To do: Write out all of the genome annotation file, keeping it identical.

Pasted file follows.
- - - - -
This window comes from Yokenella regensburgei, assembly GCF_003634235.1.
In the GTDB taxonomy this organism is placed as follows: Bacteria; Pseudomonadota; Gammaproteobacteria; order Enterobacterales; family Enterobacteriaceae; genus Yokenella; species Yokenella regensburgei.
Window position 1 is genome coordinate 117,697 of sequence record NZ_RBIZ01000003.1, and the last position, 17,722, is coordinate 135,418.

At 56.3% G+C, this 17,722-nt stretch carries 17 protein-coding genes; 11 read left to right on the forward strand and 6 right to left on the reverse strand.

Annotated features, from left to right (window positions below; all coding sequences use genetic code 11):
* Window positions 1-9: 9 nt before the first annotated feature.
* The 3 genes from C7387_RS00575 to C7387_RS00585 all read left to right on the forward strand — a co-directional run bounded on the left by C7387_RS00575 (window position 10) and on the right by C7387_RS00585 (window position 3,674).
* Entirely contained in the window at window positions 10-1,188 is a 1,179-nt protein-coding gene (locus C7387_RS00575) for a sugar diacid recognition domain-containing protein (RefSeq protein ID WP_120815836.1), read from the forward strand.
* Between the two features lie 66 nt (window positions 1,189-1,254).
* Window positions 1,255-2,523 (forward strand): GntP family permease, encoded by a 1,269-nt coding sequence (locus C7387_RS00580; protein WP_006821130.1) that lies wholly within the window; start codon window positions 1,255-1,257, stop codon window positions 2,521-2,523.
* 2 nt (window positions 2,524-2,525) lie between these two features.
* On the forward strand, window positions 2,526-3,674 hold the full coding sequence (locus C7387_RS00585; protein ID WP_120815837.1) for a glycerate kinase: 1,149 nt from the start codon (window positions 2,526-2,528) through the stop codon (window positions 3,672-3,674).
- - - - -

This window comes from Yokenella regensburgei, assembly GCF_003634235.1.
In the GTDB taxonomy this organism is placed as follows: Bacteria; Pseudomonadota; Gammaproteobacteria; order Enterobacterales; family Enterobacteriaceae; genus Yokenella; species Yokenella regensburgei.
Window position 1 is genome coordinate 117,697 of sequence record NZ_RBIZ01000003.1, and the last position, 17,722, is coordinate 135,418.

At 56.3% G+C, this 17,722-nt stretch carries 17 protein-coding genes; 11 read left to right on the forward strand and 6 right to left on the reverse strand.

Annotated features, from left to right (window positions below; all coding sequences use genetic code 11):
* Window positions 1-9: 9 nt before the first annotated feature.
* The 3 genes from C7387_RS00575 to C7387_RS00585 all read left to right on the forward strand — a co-directional run bounded on the left by C7387_RS00575 (window position 10) and on the right by C7387_RS00585 (window position 3,674).
* Entirely contained in the window at window positions 10-1,188 is a 1,179-nt protein-coding gene (locus C7387_RS00575) for a sugar diacid recognition domain-containing protein (RefSeq protein ID WP_120815836.1), read from the forward strand.
* Between the two features lie 66 nt (window positions 1,189-1,254).
* Window positions 1,255-2,523 (forward strand): GntP family permease, encoded by a 1,269-nt coding sequence (locus C7387_RS00580; protein WP_006821130.1) that lies wholly within the window; start codon window positions 1,255-1,257, stop codon window positions 2,521-2,523.
* 2 nt (window positions 2,524-2,525) lie between these two features.
* On the forward strand, window positions 2,526-3,674 hold the full coding sequence (locus C7387_RS00585; protein ID WP_120815837.1) for a glycerate kinase: 1,149 nt from the start codon (window positions 2,526-2,528) through the stop codon (window positions 3,672-3,674).